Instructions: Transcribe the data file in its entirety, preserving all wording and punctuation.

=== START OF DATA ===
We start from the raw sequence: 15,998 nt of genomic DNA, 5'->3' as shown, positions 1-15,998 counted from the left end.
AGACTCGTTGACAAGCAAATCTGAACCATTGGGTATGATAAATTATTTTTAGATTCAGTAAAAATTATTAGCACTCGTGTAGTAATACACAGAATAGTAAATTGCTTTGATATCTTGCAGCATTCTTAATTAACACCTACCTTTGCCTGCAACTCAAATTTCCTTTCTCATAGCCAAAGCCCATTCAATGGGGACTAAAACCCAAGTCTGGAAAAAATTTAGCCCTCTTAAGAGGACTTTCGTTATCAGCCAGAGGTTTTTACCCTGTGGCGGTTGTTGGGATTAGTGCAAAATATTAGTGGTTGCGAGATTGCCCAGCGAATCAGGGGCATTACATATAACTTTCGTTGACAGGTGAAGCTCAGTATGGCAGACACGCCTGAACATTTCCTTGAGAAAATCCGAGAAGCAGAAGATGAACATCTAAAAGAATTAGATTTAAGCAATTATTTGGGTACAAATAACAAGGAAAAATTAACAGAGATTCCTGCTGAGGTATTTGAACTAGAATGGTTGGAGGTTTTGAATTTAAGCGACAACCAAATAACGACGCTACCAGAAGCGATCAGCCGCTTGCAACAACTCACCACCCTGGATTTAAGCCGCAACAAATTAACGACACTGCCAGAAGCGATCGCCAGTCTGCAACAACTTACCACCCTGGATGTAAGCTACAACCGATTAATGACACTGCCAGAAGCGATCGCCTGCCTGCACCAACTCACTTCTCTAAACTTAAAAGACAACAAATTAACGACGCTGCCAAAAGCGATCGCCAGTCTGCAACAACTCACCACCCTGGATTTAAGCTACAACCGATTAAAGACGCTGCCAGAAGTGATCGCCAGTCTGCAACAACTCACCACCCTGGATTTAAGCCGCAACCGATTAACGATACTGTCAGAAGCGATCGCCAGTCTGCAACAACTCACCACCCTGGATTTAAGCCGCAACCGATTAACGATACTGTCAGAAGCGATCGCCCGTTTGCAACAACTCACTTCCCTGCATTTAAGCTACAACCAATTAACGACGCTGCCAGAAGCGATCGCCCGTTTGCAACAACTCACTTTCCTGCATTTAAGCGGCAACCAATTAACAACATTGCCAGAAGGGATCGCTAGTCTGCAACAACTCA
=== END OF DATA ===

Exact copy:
We start from the raw sequence: 15,998 nt of genomic DNA, 5'->3' as shown, positions 1-15,998 counted from the left end.
AGACTCGTTGACAAGCAAATCTGAACCATTGGGTATGATAAATTATTTTTAGATTCAGTAAAAATTATTAGCACTCGTGTAGTAATACACAGAATAGTAAATTGCTTTGATATCTTGCAGCATTCTTAATTAACACCTACCTTTGCCTGCAACTCAAATTTCCTTTCTCATAGCCAAAGCCCATTCAATGGGGACTAAAACCCAAGTCTGGAAAAAATTTAGCCCTCTTAAGAGGACTTTCGTTATCAGCCAGAGGTTTTTACCCTGTGGCGGTTGTTGGGATTAGTGCAAAATATTAGTGGTTGCGAGATTGCCCAGCGAATCAGGGGCATTACATATAACTTTCGTTGACAGGTGAAGCTCAGTATGGCAGACACGCCTGAACATTTCCTTGAGAAAATCCGAGAAGCAGAAGATGAACATCTAAAAGAATTAGATTTAAGCAATTATTTGGGTACAAATAACAAGGAAAAATTAACAGAGATTCCTGCTGAGGTATTTGAACTAGAATGGTTGGAGGTTTTGAATTTAAGCGACAACCAAATAACGACGCTACCAGAAGCGATCAGCCGCTTGCAACAACTCACCACCCTGGATTTAAGCCGCAACAAATTAACGACACTGCCAGAAGCGATCGCCAGTCTGCAACAACTTACCACCCTGGATGTAAGCTACAACCGATTAATGACACTGCCAGAAGCGATCGCCTGCCTGCACCAACTCACTTCTCTAAACTTAAAAGACAACAAATTAACGACGCTGCCAAAAGCGATCGCCAGTCTGCAACAACTCACCACCCTGGATTTAAGCTACAACCGATTAAAGACGCTGCCAGAAGTGATCGCCAGTCTGCAACAACTCACCACCCTGGATTTAAGCCGCAACCGATTAACGATACTGTCAGAAGCGATCGCCAGTCTGCAACAACTCACCACCCTGGATTTAAGCCGCAACCGATTAACGATACTGTCAGAAGCGATCGCCCGTTTGCAACAACTCACTTCCCTGCATTTAAGCTACAACCAATTAACGACGCTGCCAGAAGCGATCGCCCGTTTGCAACAACTCACTTTCCTGCATTTAAGCGGCAACCAATTAACAACATTGCCAGAAGGGATCGCTAGTCTGCAACAACTCA